2024 NFL Draft

Full 2024 NFL draft order for first round and how it affects Bears

The teams in front of, and behind, the Bears could affect what happens with their No. 9 pick

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The Bears have the No. 1 overall pick in this year’s draft, and their all but assured decision to select Caleb Williams with that pick will be the most impactful decision of the offseason. But GM Ryan Poles won’t be done there. Just a bit later, the Bears are slated to be back on the clock at No. 9, where the team has the opportunity to add another franchise cornerstone-caliber player.

Here’s the full draft order for the first round of the 2024 NFL draft, and why it matters for the Bears.

  1. Bears (via CAR)
  2. Commanders
  3. Patriots
  4. Cardinals
  5. Chargers
  6. Giants
  7. Titans
  8. Falcons
  9. Bears
  10. Jets
  11. Vikings
  12. Broncos
  13. Raiders
  14. Saints
  15. Colts
  16. Seahawks
  17. Jaguars
  18. Bengals
  19. Rams
  20. Steelers
  21. Dolphins
  22. Eagles
  23. Vikings (via CLE)
  24. Cowboys
  25. Packers
  26. Buccaneers
  27. Cardinals (via HOU)
  28. Bills
  29. Lions
  30. Ravens
  31. 49ers
  32. Chiefs

The Bears have several options to consider with the No. 9 pick. An argument can be made that drafting a wide receiver, offensive tackle, pass rusher would all help the team in both the short and long term. Further, a trade up or a trade down could be on the table. The possibilities are numerous, and the team’s final decision could depend on what happens in front of them– and the desperation of the teams behind them.

Let’s start with the teams in front of the Bears. Assuming quarterbacks come off the board with the top three picks, a big inflection point could be No. 4 with the Cardinals. They could stay put and draft one of the “big three” wide receivers, or potentially trade back to another QB-needy team. From there, the Chargers, Giants and Titans could all conceivably draft a wide receiver or an offensive tackle. Then there is the Falcons, who are widely speculated to be the first team to take a defensive player off the board.

Let’s say a big run on quarterbacks and offensive tackles occurs. In that scenario, an elite receiver could be left for the Bears, and they might jump at the chance to pair Williams with a playmaker for the duration of their careers. By adding Keenan Allen earlier this offseason to line up alongside DJ Moore, the Bears have ensured Williams will have two excellent WRs to target. But Allen turns 32 later this month and will likely only play in Chicago for a handful of seasons– if he signs a contract extension with the team. Maybe Poles views this as an opportunity for the team to set up their offense for the long term?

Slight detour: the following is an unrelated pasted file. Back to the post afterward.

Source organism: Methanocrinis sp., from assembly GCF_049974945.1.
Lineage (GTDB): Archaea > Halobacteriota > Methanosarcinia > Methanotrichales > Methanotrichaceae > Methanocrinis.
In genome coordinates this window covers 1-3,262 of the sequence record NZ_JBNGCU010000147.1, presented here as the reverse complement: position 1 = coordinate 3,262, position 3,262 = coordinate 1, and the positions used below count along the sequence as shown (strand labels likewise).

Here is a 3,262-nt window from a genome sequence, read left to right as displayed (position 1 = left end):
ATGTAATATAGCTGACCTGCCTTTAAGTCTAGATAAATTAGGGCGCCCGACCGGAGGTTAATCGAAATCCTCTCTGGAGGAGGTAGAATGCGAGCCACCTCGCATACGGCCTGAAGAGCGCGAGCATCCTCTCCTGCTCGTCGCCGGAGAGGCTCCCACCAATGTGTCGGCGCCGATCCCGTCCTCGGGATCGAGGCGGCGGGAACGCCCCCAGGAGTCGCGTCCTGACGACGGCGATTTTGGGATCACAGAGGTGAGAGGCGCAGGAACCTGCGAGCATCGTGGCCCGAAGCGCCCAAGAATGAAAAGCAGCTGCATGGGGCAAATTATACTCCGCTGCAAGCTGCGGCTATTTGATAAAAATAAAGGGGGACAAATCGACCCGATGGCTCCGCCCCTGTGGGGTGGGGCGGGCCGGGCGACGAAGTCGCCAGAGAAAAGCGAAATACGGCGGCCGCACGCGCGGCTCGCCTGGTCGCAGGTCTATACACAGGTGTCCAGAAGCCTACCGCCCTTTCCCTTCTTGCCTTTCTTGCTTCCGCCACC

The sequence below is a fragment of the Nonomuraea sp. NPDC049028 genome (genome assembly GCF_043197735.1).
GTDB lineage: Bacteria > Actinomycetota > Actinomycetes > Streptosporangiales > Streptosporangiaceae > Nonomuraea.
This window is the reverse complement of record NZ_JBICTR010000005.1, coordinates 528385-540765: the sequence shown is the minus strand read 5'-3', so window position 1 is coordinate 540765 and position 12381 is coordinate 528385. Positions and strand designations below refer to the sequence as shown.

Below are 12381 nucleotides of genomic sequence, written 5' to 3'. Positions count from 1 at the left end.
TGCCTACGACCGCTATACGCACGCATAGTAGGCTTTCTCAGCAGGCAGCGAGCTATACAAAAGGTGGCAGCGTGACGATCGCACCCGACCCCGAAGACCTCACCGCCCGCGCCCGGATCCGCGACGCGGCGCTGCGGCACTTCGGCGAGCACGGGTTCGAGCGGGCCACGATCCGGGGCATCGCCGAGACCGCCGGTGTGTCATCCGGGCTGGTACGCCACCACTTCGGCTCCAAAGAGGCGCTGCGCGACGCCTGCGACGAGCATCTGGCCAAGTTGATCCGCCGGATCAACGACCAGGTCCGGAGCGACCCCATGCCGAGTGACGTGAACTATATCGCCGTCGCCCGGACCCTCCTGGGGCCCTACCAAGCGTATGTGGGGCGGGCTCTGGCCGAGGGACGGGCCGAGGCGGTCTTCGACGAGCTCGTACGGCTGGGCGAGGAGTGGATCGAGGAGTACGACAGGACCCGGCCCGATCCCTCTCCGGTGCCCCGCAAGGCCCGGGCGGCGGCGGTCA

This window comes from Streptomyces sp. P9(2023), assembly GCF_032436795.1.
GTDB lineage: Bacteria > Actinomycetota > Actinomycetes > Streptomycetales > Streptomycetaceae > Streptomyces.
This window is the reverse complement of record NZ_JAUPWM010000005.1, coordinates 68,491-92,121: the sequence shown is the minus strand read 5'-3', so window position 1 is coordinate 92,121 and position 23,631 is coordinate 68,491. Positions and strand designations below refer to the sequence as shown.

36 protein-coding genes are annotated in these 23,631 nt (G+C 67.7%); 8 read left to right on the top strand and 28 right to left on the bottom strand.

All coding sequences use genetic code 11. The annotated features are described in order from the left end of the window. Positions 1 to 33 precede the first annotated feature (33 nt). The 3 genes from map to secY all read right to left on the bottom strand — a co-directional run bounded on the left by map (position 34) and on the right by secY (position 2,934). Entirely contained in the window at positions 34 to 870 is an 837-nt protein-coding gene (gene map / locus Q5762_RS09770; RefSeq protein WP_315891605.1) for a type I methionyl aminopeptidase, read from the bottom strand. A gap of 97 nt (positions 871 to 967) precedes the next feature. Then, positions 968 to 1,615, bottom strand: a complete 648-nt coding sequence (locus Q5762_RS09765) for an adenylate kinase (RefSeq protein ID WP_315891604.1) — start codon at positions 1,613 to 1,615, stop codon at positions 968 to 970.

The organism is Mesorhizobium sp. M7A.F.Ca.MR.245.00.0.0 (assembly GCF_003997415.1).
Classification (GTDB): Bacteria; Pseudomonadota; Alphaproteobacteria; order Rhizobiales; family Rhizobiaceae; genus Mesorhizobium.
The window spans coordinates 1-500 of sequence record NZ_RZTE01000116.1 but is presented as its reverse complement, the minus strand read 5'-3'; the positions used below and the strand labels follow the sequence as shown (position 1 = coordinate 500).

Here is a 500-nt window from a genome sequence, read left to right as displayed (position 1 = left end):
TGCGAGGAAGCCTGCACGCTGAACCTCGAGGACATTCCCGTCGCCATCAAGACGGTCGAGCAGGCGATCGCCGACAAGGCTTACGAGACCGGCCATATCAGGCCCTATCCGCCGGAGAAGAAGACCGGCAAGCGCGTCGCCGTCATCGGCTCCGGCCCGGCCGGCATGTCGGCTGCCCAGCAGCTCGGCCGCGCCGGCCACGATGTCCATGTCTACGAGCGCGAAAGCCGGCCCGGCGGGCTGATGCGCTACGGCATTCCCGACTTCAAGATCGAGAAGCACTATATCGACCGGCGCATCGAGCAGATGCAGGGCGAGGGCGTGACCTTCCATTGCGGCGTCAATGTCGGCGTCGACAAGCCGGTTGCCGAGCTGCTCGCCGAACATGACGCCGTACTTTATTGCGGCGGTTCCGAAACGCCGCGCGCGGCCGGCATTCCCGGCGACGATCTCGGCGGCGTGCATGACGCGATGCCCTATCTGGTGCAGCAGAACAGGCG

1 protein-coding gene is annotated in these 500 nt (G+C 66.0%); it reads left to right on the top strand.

What if the top shelf wide receivers are all gone by the time the Bears pick again, but a left tackle they covet is there? We know the Bears value building out the trenches given Poles’ and assistant GM Ian Cunningham’s OL pedigrees, so it shouldn’t be a huge surprise if the team opts to bolster the unit.

Or perhaps the Bears have an extremely high grade on a pass rusher who is still on the board, even if their top offensive prospects are gone? If there’s one guy they have circled as a force-multiplier on the defensive line, graded significantly better than the rest of the class they could use the opportunity to add him and keep the defense on its upward trajectory from last year.

There’s also a world in which every blue chip player on the Bears board is gone by the time they pick. Or maybe only three quarterbacks get drafted among the top-eight picks and a QB-needy team gets antsy to make a move. In both of those cases, Poles could get on the phone and offer up the No. 9 pick to the highest bidder in the hopes of recouping a second or third-rounder. The Vikings, Broncos, Raiders and maybe even the Jets or Saints could be thinking about their next quarterback, and could be interested in making a deal with the Bears.

This is the draft order now, but things can change at any point between now and the start of the draft. When the picks start coming on Apr. 25, more draft-day trades will filter in, too. And everything that happens from the No. 2 pick to No. 8 will affect what happens with the Bears’ No. 9 pick.

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